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Three of the Craziest “Almost” Trades in Sports History
By Max Toth Blockbuster trades. One of the most intriguing parts of pro sports - seeing a superstar change teams in a heart beat. However, it’s not easy to swing those sort of earth-shaking deals and there have been a number of times when a trade that would‘ve changed the entire sports landscape is agreed upon, but later rescinded. So read on, trade junkies, as here are three almost-deals that could‘ve altered sports history forever.
1. DiMaggio For Williams (1947)
This potential blockbuster was the result of a night on the town at a New York City restaurant featuring Yankees owner Dan Topping and Tom Yawkey, the owner of the Boston Red Sox. The magical “Williams for DiMaggio“ transaction is one of baseball‘s most legendary off-the-field tales. The truth is, swapping the “Yankee Clipper“ for “Teddy Ballgame“ would’ve made a lot of sense for both clubs. The intamicy of the famous Green Monster at Fenway Park would‘ve been perfect for DiMaggio‘s right-handed power and Yankee Stadium‘s shallow right field porch would’ve been just as kind to Willams as it was to his lefty hitting contemporaries Babe Ruth and Lou Gehrig. In the end, however, the Red Sox refused to pull the trigger unless the Yankees threw in a promising 22 year old part-time catcher by the name of Yogi Berra and New York ultimately declined.
2. Kobe Bryant to the Bulls (2007)
It‘s almost impossible to imagine Kobe Bryant in a jersey other then the purple and gold of the L.A. Lakers. But after a disappointing 2007 season that saw the Lakers finish a mediocre 42-40 and lose to the Phoenix Suns in the first round of the play-offs, “The Black Mamba“ made noise about wanting to be traded. Bryant also owned a no-trade clause, meaning he could turn down a deal that would send him to any franchise he deemed undesirable. At the time, Kobe dreamed of suiting up for the Chicago Bulls - the same team his idol Micheal Jordan brought to relevance. In fact, the Lakers and Bulls did come to an agreement which would‘ve sent Luol Deng, Tyrus Thomas, Ben Gordon and Joakim Noah to Los Angeles for Bryant. However, as it turned out, Bryant was unwilling to join a Bulls team that didn’t include Deng and the entire negotiation fell apart. In the end though, the “no-deal“ worked out for both teams, as the Lakers would win two championships in the next three seasons while the Bulls would land future MVP Derrick Rose in the 2008 draft.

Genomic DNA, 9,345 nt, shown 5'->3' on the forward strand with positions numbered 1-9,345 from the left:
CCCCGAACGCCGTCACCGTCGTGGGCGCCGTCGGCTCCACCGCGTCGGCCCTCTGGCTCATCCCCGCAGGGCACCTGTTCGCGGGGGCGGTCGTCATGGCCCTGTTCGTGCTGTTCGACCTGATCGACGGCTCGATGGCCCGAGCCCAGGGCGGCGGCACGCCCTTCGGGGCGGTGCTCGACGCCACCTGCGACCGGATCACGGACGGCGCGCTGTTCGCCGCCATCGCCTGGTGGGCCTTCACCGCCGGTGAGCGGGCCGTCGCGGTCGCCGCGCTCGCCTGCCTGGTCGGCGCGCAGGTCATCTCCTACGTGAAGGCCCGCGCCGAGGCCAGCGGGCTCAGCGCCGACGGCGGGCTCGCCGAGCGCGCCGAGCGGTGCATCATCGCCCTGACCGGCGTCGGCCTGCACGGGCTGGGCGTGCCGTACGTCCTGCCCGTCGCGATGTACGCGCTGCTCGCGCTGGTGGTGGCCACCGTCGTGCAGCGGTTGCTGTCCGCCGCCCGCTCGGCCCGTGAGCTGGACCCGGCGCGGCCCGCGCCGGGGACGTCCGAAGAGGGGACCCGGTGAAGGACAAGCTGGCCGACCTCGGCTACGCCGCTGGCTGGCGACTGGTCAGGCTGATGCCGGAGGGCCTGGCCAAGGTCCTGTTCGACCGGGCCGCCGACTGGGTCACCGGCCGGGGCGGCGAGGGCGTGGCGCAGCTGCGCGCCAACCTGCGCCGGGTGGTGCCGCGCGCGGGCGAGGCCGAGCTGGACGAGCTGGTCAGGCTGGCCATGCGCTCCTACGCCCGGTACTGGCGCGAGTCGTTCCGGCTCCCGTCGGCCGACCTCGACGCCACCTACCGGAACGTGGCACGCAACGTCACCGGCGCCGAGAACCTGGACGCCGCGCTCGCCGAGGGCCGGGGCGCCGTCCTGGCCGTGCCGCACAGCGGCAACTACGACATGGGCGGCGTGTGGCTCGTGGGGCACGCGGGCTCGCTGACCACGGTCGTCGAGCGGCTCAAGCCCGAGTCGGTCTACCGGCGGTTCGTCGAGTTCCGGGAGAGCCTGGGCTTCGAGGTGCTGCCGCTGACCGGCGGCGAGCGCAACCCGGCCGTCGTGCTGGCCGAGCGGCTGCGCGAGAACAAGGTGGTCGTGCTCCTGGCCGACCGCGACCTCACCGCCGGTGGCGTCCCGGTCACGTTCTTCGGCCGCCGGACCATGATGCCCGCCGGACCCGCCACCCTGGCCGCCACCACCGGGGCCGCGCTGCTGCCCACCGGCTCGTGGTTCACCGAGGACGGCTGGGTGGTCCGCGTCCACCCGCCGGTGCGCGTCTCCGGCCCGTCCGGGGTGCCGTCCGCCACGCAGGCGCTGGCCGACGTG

Maple Leafs for Oilers (1980)
Yep, you read that right. According to then-Oilers owner Peter Pocklington, in 1980 Edmonton and the Toronto Maple Leafs almost traded all of their players, coaches, janitors......everything. While admittedly, Edmonton’s best in custodial engineering wouldn’t actually have to pick up and move to “The Big Smoke”, the deal did include a 19-year old Wayne Gretzky. “The Great One” was coming off his rookie NHL season that saw him lead the NHL in points and win his first of nine Hart MVP trophies. Meanwhile, Number 99’s famous Oilers running mates such as Mark Messier, Jari Kurri and Paul Coffey would’ve also been Toronto-bound. But what would Oilers fans have received in return for a team that would win their first Stanley Cup in four short seasons? A tattered Blue and White bunch that boasted Wilf Paiement, a slightly less-talented number 99, as the leading scorer of a Leafs squad that wouldn’t make the playoffs for 13 years after the proposed trade. It shouldn’t come as too big of a shock that Leafs owner Harold Ballard was the one who proposed this bizarre trade. According to Pocklington in his 2009 published life story, the eccentric Leafs owner was in financial trouble and, in addition to the total exchange of rosters, Ballard also demanded Edmonton fork over $50 million in cash. Once all the big, bad details were worked out Pocklington and Gretzky would‘ve been front and centre in Toronto, while Ballard and his brigade would‘ve set up shop in Edmonton. Pocklington figured that with his exciting young team based in Hogtown, he’d have a licence to print money. Fortunately for Oilers, fans, however, Ballard got cold feet and chose to keep his club in Toronto. That meant Leafs fans were completely cursed for another decade or so, while Oilers fans were on the brink of watching an historical dynasty - until Pocklington, no stranger to colourful behaviour himself, pulled off a real Gretzky trade in the summer of ‘88.
So, there you have it.
The next time you hear a trade rumour featuring a superstar, you can reminisce about a few shocking trades that were this close to becoming the real deal.